San Marcos could be the next city to challenge state COVID-19 restrictions

Hays

SAN MARCOS (KXAN) — San Marcos could be the next Texas city to challenge Gov. Greg Abbott’s order on COVID-19 restrictions.

The state sued both Austin and El Paso when city leaders tried to strengthen local restrictions. However, some San Marcos City Council members say it would be worth the legal challenge.

On Tuesday, San Marcos Director of Public Safety Chase Stapp briefed council members that in Hays County, 707 cases came in over the holiday weekend, and eight people died.

“As a county, we are seeing more COVID cases now than we have since the pandemic started,” Stapp told KXAN. “We are definitely in our tallest spike, if you will, and the city of San Marcos is right there with the county.”

Council member Maxfield Baker expressed concerns Tuesday that Texas State University students returning to campus this week may only make case numbers worse.

“It’s a component of our community risk, you know, a lot of the college students, they are the servers or the cooks in the restaurants, and the people working at the small businesses,” Stapp said.

In Tuesday’s meeting, Baker suggested a city ordinance that would enact more COVID-19 restrictions in San Marcos than the state currently allows.

“We have to do what we have to do to protect our citizens, even though we might be going against the governor,” said Council Member Saul Gonzales.

Not all of council agreed.

“I can’t support it knowing we’re just going to turn around and get sued,” said Council Member Mark Gleason.

“I do not see me signing something that I know is going to cause a lawsuit,” said San Marcos Mayor Jane Hughson, adding, “I don’t know how we would enforce this. Things are not really enforceable now.”

The mayor and Council Member Shane Scott contended the city should rely on the vaccine lowering case numbers. However, Baker argued that wouldn’t be a quick solution.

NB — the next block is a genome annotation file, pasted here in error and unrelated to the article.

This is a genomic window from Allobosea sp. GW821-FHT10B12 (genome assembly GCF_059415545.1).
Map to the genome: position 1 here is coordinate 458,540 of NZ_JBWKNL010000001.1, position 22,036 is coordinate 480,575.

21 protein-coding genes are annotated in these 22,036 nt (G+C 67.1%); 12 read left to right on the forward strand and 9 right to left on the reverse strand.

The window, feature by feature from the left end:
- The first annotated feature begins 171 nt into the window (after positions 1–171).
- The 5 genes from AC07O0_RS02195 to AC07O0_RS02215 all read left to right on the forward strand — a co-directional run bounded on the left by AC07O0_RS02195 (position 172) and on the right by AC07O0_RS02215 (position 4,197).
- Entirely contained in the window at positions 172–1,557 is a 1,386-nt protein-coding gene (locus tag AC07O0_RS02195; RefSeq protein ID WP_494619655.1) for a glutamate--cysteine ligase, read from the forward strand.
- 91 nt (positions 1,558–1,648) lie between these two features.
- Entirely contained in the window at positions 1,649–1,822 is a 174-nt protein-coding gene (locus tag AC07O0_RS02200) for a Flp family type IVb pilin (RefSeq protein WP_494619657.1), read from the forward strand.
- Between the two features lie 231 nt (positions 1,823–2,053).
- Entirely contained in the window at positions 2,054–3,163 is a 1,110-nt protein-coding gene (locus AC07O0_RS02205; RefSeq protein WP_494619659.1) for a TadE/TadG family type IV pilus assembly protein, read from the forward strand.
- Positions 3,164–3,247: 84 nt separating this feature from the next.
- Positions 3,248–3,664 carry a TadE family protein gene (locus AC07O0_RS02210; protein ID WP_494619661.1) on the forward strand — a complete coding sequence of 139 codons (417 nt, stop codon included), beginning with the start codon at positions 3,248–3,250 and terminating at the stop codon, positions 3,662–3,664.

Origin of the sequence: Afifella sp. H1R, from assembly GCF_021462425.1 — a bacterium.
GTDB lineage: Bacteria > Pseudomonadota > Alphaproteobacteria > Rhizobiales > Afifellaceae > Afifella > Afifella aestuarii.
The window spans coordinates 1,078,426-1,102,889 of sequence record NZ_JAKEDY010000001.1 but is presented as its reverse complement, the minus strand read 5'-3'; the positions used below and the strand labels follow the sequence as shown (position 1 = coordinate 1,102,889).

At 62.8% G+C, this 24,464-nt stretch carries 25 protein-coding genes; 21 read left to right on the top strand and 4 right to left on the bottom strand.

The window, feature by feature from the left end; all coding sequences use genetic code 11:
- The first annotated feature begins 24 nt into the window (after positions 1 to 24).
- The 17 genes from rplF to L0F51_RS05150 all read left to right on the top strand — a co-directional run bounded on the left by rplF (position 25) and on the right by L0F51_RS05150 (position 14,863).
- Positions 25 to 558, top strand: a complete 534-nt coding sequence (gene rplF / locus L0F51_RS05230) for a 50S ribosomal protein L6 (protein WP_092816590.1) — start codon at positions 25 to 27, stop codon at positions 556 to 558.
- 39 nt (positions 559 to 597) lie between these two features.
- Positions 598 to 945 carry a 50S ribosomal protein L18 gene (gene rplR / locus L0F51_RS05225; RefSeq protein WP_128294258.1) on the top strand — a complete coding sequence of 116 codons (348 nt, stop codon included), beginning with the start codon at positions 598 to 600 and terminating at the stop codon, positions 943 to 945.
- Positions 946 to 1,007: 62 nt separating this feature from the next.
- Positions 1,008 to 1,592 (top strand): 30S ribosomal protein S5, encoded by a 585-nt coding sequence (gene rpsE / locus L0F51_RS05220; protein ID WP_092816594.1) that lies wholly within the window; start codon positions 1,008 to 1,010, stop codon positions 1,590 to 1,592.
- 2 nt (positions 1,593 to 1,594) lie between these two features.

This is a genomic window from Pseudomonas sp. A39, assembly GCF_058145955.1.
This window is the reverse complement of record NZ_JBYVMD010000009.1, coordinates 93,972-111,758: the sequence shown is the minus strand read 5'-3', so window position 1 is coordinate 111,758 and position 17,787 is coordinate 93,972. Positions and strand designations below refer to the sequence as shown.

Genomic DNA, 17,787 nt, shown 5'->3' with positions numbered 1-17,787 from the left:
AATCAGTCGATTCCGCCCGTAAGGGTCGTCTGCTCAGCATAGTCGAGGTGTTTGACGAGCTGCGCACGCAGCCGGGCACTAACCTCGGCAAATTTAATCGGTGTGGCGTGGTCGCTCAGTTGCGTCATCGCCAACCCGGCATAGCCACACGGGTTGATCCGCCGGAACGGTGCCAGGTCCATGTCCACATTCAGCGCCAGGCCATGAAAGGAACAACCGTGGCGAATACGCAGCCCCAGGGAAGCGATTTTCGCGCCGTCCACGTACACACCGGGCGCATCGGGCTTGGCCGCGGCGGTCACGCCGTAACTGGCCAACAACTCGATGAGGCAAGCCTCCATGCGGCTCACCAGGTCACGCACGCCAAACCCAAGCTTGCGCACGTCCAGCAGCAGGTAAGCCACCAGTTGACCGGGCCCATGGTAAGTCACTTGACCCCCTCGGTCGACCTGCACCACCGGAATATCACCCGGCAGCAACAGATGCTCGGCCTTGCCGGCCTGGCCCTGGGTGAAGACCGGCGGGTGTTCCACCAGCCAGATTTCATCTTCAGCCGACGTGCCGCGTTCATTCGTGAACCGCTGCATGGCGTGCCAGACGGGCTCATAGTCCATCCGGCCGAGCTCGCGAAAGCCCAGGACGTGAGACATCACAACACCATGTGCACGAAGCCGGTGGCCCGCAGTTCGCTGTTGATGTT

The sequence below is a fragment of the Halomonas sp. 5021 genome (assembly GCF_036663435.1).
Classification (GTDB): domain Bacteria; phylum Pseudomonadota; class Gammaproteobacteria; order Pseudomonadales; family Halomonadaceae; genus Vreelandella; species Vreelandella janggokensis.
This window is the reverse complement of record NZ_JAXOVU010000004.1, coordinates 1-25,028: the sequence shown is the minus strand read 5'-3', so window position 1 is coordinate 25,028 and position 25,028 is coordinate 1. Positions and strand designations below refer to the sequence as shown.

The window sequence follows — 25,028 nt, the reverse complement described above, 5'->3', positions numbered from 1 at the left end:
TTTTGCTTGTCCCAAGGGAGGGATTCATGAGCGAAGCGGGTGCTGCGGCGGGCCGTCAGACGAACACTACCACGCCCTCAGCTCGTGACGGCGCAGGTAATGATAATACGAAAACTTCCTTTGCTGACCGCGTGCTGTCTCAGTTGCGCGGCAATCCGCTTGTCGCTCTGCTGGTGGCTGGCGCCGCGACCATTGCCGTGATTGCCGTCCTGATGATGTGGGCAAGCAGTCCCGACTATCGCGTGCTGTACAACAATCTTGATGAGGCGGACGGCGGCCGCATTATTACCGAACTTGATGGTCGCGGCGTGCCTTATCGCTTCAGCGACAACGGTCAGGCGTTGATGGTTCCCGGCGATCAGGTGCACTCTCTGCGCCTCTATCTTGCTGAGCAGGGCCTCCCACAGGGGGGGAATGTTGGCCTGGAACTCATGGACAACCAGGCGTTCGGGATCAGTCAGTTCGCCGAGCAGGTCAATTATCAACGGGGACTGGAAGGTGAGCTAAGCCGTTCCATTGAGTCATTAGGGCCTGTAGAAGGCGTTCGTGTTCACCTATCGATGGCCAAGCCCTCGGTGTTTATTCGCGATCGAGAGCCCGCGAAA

“The people that are going to get the vaccine, it’s a privilege to be on that list. I’m nowhere near that list. None of the people that are working in restaurants are on that list,” Baker said. “So we’re talking about people, our essential workers, remind everyone, that aren’t on that list any time soon, and we’re just going to let them die.”

Scott added he wouldn’t back stricter restrictions because of the potential financial impact.

“Our small businesses, especially, have been so destroyed and distraught and out of business in so many different ways,” Scott said. “The ones that are surviving, I wouldn’t want to throw any extra burdens on them.”

Baker maintained the city should support those businesses through its Community Development Block Grant funds, not keeping them at the same capacity at which they’re currently operating.

Referring to customers at risk, Baker quipped, “You know, when they’re less dead, they can shop at our businesses.”

Should the city choose to move forward, council members voted to first send a letter to Abbott, pleading with him to help them reduce local spread. City council members said they would also ask neighboring cities in Hays County, like Buda and Kyle to join in their request.

The council plans to discuss the issue further in its Feb. 2 meeting.

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